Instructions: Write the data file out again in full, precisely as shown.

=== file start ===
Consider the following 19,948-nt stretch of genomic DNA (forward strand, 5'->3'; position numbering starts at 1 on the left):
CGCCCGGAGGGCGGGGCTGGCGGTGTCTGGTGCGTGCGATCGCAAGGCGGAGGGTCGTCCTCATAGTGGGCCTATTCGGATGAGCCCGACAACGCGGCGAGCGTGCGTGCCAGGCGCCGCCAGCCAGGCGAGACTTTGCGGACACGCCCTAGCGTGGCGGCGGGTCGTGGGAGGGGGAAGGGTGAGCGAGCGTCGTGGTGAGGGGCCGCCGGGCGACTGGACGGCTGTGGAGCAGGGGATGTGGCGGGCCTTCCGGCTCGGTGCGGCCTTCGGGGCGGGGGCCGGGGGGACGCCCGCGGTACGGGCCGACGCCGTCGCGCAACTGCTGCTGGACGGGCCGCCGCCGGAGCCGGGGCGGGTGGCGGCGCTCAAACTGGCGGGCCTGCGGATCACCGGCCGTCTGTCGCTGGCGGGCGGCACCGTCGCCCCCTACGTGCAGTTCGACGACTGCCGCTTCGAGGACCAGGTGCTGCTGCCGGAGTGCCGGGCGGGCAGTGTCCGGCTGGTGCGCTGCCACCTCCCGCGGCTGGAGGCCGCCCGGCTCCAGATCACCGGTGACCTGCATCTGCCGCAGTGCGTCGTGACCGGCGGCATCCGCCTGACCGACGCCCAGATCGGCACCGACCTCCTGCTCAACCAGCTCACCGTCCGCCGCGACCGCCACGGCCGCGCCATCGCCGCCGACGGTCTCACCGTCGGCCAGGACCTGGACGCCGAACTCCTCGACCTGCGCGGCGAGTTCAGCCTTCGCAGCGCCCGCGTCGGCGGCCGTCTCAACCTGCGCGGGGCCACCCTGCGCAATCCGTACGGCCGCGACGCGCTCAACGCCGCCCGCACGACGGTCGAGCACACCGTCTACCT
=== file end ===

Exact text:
Consider the following 19,948-nt stretch of genomic DNA (forward strand, 5'->3'; position numbering starts at 1 on the left):
CGCCCGGAGGGCGGGGCTGGCGGTGTCTGGTGCGTGCGATCGCAAGGCGGAGGGTCGTCCTCATAGTGGGCCTATTCGGATGAGCCCGACAACGCGGCGAGCGTGCGTGCCAGGCGCCGCCAGCCAGGCGAGACTTTGCGGACACGCCCTAGCGTGGCGGCGGGTCGTGGGAGGGGGAAGGGTGAGCGAGCGTCGTGGTGAGGGGCCGCCGGGCGACTGGACGGCTGTGGAGCAGGGGATGTGGCGGGCCTTCCGGCTCGGTGCGGCCTTCGGGGCGGGGGCCGGGGGGACGCCCGCGGTACGGGCCGACGCCGTCGCGCAACTGCTGCTGGACGGGCCGCCGCCGGAGCCGGGGCGGGTGGCGGCGCTCAAACTGGCGGGCCTGCGGATCACCGGCCGTCTGTCGCTGGCGGGCGGCACCGTCGCCCCCTACGTGCAGTTCGACGACTGCCGCTTCGAGGACCAGGTGCTGCTGCCGGAGTGCCGGGCGGGCAGTGTCCGGCTGGTGCGCTGCCACCTCCCGCGGCTGGAGGCCGCCCGGCTCCAGATCACCGGTGACCTGCATCTGCCGCAGTGCGTCGTGACCGGCGGCATCCGCCTGACCGACGCCCAGATCGGCACCGACCTCCTGCTCAACCAGCTCACCGTCCGCCGCGACCGCCACGGCCGCGCCATCGCCGCCGACGGTCTCACCGTCGGCCAGGACCTGGACGCCGAACTCCTCGACCTGCGCGGCGAGTTCAGCCTTCGCAGCGCCCGCGTCGGCGGCCGTCTCAACCTGCGCGGGGCCACCCTGCGCAATCCGTACGGCCGCGACGCGCTCAACGCCGCCCGCACGACGGTCGAGCACACCGTCTACCT